December 9, 2019

Maine Fish and Game Will Train….Butterfly Surveyors?

I think the title speaks for itself but if you want a bit more detail, see the Bangor Daily News.

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Maine IFW Chief: A Century From Now People Will Say…………

I suppose I could call it some form of job security, but why people at the Maine Department of Inland Fisheries and Wildlife continue to provide fodder that prompts repeated demands for accountability on my part, puzzles me. Evidently the Sportsman’s Congress, sponsored by the Sportsman’s Alliance of Maine, was the breeding ground for yet another jewel of spoken words.

In Deirdre Fleming’s article in Saturday’s Press Herald, she begins her piece this way:

A century from now, Mainers will look back and say the state’s fish and game department did what it promised, vowed Chandler Woodcock on Friday.

This remark, as written in Fleming’s piece, came as Mr. Woodcock addressed the Sportsman’s Congress. Part of that debate included discussions on Maine’s efforts, or lack thereof, in rebuilding a whitetail deer herd that is far from adequate.

While some attempts at regulating Maine’s game began in the early to mid 1800s, it was around a century or so ago that Maine and most states in the Union were devising fish and game laws that became the backbone for the North American wildlife management model.

One would have to wonder if the head of Maine’s fish and game around the turn of the century had said, “A century from now, Maine will be at a crossroads not willing to do what is right to protect and perpetuate the game species for the people of this state”, people would have thought him crazy.

But here we are and the current commissioner is talking about the hope that between now and a hundred years from now the deer problem will be saved. I’m sure I will be told that Mr. Woodcock didn’t mean that it would take 100 years to replenish the deer herd. I’m also sure that the same supporters of his comments will claim that Mr. Woodcock feels so strongly about his “Plan for Maine’s Deer” that it will be the greatest thing since the Ginsu Kitchen Knife…….or something.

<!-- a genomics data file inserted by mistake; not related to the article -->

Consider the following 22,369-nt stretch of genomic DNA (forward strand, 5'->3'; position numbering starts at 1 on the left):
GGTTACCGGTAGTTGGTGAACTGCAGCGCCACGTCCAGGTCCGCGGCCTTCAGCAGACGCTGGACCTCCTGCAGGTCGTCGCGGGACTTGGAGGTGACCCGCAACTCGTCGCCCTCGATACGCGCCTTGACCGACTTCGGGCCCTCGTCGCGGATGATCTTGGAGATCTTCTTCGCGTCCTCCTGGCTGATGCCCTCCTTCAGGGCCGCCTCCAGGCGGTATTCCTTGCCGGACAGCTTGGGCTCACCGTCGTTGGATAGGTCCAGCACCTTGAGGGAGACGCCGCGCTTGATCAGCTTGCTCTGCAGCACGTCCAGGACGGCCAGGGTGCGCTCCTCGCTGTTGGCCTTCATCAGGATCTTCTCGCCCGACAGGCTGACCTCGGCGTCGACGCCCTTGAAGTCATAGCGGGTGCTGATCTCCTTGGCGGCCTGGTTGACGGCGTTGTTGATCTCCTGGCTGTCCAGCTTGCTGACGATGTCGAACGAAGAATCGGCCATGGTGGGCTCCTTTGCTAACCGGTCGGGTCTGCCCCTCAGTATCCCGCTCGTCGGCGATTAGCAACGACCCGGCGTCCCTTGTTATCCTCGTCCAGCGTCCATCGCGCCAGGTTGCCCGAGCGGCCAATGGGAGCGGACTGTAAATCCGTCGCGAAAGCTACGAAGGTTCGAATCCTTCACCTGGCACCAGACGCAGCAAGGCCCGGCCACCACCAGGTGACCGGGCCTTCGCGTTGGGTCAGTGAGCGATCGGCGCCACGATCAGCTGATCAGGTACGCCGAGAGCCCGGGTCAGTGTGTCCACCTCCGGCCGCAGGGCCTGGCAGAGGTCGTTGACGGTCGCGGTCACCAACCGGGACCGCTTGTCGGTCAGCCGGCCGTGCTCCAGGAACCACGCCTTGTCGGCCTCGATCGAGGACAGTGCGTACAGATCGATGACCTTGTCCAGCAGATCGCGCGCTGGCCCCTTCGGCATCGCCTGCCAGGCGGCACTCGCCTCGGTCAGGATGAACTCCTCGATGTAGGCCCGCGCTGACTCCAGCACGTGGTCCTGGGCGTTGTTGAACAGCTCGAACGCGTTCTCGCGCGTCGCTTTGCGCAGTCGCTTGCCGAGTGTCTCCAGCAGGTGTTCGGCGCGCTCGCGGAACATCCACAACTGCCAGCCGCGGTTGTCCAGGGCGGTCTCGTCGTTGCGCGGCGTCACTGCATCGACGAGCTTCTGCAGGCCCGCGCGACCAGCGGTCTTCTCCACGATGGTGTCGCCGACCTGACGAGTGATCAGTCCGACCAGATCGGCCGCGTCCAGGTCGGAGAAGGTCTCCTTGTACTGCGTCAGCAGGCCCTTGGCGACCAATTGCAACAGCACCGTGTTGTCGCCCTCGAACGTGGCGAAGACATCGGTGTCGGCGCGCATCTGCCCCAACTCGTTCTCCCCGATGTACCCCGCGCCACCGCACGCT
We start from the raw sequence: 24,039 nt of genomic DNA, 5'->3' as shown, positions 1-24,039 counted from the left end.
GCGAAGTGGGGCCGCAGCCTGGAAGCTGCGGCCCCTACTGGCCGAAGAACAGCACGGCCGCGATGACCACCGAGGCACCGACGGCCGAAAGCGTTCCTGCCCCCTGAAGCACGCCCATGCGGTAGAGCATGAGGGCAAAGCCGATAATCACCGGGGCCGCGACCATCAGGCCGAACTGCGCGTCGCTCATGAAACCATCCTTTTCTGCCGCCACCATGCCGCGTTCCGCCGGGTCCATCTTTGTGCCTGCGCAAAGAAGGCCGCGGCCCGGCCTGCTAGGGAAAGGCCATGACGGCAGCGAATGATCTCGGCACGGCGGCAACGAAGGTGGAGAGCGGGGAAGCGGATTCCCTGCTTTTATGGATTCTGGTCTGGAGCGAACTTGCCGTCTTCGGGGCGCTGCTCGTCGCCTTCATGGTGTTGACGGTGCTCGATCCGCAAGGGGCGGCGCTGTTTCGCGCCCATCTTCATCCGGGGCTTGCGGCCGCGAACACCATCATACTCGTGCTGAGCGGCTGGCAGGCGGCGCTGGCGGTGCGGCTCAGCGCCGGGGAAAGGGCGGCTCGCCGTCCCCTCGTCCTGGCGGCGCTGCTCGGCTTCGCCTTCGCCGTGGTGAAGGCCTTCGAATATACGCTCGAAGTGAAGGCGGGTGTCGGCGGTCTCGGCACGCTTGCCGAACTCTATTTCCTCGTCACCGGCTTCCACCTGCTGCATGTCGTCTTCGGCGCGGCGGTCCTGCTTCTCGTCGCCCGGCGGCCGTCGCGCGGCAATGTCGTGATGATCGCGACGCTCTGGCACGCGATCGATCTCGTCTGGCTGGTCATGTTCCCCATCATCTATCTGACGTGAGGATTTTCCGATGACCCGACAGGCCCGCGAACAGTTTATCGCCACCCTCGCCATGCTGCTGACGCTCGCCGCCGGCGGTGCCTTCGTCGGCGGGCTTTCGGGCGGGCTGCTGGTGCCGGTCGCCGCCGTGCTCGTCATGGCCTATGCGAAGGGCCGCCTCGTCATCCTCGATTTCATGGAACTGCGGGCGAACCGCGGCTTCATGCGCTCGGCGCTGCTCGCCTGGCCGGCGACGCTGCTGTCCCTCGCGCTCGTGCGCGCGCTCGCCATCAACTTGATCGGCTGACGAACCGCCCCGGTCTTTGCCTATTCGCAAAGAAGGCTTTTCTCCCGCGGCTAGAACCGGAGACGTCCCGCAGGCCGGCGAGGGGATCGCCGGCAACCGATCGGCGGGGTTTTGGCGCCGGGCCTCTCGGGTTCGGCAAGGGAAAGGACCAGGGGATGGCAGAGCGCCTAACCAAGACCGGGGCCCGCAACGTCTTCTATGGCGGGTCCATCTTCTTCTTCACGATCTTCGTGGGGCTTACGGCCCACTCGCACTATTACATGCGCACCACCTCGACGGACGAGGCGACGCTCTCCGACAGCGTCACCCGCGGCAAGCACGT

Perhaps so, and I would suppose a quick pat on the back would be in store for attempting to raise sportsman’s hopes for the future but why would he choose to pick 100 years? I mean, how many fish and game commissioners that have come before Mr. Woodcock have left behind some kind of lasting legacy? How many can you name that we should all remember from 100 years ago? Or twenty years ago? That’s what I thought.

I honestly don’t think Mr. Woodcock is thinking about his legacy, so I have to think that little thought went into his choice of making reference to a century from now.

The current Maine sportsmen are looking for action NOW. They want actions NOW that will create results NOW. And then they want assurances that what we do NOW will pay off NOW and TOMORROW and the NEXT DAY, and that other plans taking place NOW will work at building and maintaining a deer herd 5 years from now and 10 years from now. And the commissioner speaks of what Maine people will be commenting on in 100 years? Are we supposed to lock up our hunting rifles now and make sure our wills are up-to-date so we pass on our hunting rifles to the proper inheritor?

The Commissioner has a plan to rebuild the deer herd. I think he thinks it is a good plan and that it will work. I have serious reservations about it and even if I thought it was a good plan, how can it be implemented with little support for it statewide that is being shown now?

Mr. Woodcock does need to continue to sell his plan. I’m afraid telling the sportsmen that things will be just ducky in 100 years really isn’t going to fire up the troops too much.

I can hear the faint echos now: “Five score and 7 years ago, our founding fathers brought forth in this state, Maine’s Game Plan for Deer , conceived in good thinking and dedicated to the proposition that in one hundred years men would look back and say, ‘What the hell were they thinking’?”

Tom Remington

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